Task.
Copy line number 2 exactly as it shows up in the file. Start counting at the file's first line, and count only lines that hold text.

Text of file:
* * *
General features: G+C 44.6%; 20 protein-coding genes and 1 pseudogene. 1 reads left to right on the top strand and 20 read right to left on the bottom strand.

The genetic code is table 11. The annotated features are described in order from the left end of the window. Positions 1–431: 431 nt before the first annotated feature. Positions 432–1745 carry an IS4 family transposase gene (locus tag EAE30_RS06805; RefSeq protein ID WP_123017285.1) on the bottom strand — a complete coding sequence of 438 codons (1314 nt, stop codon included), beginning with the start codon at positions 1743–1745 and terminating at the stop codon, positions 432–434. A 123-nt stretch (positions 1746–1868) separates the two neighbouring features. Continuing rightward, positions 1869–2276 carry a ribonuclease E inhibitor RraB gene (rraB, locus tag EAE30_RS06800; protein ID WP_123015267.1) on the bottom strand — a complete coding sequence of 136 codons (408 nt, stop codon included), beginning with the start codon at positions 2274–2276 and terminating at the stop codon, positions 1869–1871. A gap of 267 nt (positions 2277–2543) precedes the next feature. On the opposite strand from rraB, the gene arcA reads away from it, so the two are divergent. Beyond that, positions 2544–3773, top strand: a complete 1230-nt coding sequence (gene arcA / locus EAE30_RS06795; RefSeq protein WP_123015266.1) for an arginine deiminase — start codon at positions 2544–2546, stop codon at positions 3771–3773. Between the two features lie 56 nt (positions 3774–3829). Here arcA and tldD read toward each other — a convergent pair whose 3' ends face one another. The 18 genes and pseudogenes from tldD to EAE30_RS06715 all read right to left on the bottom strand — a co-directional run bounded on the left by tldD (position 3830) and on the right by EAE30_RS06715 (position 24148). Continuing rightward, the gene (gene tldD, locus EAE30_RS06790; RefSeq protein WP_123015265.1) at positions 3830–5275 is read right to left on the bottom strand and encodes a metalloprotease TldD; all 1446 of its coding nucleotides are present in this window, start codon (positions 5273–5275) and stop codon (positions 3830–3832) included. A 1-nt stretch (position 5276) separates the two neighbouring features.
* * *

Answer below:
The genetic code is table 11. The annotated features are described in order from the left end of the window. Positions 1–431: 431 nt before the first annotated feature. Positions 432–1745 carry an IS4 family transposase gene (locus tag EAE30_RS06805; RefSeq protein ID WP_123017285.1) on the bottom strand — a complete coding sequence of 438 codons (1314 nt, stop codon included), beginning with the start codon at positions 1743–1745 and terminating at the stop codon, positions 432–434. A 123-nt stretch (positions 1746–1868) separates the two neighbouring features. Continuing rightward, positions 1869–2276 carry a ribonuclease E inhibitor RraB gene (rraB, locus tag EAE30_RS06800; protein ID WP_123015267.1) on the bottom strand — a complete coding sequence of 136 codons (408 nt, stop codon included), beginning with the start codon at positions 2274–2276 and terminating at the stop codon, positions 1869–1871. A gap of 267 nt (positions 2277–2543) precedes the next feature. On the opposite strand from rraB, the gene arcA reads away from it, so the two are divergent. Beyond that, positions 2544–3773, top strand: a complete 1230-nt coding sequence (gene arcA / locus EAE30_RS06795; RefSeq protein WP_123015266.1) for an arginine deiminase — start codon at positions 2544–2546, stop codon at positions 3771–3773. Between the two features lie 56 nt (positions 3774–3829). Here arcA and tldD read toward each other — a convergent pair whose 3' ends face one another. The 18 genes and pseudogenes from tldD to EAE30_RS06715 all read right to left on the bottom strand — a co-directional run bounded on the left by tldD (position 3830) and on the right by EAE30_RS06715 (position 24148). Continuing rightward, the gene (gene tldD, locus EAE30_RS06790; RefSeq protein WP_123015265.1) at positions 3830–5275 is read right to left on the bottom strand and encodes a metalloprotease TldD; all 1446 of its coding nucleotides are present in this window, start codon (positions 5273–5275) and stop codon (positions 3830–3832) included. A 1-nt stretch (position 5276) separates the two neighbouring features.